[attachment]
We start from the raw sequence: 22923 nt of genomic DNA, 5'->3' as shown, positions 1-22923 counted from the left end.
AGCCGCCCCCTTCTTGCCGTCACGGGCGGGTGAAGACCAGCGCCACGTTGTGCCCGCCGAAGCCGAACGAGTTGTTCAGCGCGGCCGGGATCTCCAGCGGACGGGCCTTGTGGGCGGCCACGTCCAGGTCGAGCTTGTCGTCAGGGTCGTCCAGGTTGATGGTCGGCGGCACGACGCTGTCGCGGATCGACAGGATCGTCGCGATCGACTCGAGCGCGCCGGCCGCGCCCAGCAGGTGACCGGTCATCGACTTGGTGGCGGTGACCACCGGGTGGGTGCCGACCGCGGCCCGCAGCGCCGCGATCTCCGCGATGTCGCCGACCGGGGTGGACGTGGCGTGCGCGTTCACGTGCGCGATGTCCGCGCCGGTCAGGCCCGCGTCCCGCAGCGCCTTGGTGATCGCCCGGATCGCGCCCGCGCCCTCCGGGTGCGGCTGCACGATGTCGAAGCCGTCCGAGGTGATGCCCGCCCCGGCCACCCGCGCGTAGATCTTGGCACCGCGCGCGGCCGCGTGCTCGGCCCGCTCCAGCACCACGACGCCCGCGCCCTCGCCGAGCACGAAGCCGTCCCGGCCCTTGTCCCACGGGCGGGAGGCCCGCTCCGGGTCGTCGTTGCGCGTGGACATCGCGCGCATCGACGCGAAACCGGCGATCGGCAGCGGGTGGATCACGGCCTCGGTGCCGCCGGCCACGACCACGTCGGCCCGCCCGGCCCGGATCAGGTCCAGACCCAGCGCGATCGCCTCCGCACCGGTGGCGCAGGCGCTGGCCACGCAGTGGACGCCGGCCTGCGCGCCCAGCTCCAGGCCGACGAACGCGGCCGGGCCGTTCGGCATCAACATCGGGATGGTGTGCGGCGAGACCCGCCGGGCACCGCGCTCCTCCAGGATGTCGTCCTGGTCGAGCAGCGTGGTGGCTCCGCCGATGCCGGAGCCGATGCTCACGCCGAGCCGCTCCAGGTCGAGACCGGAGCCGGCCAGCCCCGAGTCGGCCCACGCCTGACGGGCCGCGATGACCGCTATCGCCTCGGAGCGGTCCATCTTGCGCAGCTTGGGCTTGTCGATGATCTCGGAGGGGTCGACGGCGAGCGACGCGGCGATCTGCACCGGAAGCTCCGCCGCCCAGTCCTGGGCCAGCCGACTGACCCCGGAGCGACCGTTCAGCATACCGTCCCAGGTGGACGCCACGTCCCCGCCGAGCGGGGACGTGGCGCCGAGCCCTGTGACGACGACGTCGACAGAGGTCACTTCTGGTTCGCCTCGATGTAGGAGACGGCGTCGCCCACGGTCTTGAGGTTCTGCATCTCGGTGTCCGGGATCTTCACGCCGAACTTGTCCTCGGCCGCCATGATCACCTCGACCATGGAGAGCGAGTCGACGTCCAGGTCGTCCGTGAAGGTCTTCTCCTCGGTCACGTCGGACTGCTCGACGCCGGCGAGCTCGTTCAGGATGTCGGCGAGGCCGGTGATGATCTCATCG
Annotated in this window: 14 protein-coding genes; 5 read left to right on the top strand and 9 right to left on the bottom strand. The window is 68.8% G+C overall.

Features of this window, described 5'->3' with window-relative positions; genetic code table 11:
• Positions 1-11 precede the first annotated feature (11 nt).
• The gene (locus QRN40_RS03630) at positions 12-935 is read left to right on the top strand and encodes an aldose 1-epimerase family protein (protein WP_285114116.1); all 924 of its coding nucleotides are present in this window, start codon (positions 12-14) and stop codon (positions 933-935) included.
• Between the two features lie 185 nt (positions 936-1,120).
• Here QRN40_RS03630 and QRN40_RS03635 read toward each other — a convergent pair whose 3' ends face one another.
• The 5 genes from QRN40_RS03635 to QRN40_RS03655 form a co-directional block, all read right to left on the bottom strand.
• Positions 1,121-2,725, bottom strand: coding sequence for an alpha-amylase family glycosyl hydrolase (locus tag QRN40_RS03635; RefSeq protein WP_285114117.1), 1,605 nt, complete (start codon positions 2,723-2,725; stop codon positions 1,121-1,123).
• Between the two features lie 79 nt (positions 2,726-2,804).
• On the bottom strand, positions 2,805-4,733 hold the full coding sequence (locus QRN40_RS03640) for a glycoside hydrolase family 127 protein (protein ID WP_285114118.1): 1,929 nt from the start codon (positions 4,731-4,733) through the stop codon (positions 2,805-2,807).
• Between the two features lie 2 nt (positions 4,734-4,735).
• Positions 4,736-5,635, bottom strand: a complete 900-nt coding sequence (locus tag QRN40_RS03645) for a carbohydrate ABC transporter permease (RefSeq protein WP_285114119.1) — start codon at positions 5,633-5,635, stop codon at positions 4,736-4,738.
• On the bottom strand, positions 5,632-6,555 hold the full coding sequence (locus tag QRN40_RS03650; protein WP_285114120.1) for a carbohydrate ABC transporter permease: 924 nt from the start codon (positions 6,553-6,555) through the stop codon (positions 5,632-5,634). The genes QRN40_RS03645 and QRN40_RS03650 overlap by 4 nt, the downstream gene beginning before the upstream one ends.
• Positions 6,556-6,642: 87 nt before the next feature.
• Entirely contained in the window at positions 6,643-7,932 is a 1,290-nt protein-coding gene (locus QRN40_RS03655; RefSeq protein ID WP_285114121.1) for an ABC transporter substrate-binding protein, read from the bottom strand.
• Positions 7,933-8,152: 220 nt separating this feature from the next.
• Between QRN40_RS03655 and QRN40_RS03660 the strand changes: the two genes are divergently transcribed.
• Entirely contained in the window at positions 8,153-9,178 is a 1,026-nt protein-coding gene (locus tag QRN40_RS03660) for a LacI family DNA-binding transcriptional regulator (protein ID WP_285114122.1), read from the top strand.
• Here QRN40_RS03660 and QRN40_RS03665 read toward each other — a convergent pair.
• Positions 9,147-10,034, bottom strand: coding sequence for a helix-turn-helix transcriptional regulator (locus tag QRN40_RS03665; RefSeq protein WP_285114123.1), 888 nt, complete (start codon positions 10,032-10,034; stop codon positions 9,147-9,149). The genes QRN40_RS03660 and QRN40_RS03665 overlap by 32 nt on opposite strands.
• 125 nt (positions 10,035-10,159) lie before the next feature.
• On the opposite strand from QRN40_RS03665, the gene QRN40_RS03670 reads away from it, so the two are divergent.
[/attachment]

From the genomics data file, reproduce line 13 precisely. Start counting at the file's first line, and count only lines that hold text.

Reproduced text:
• Between the two features lie 2 nt (positions 4,734-4,735).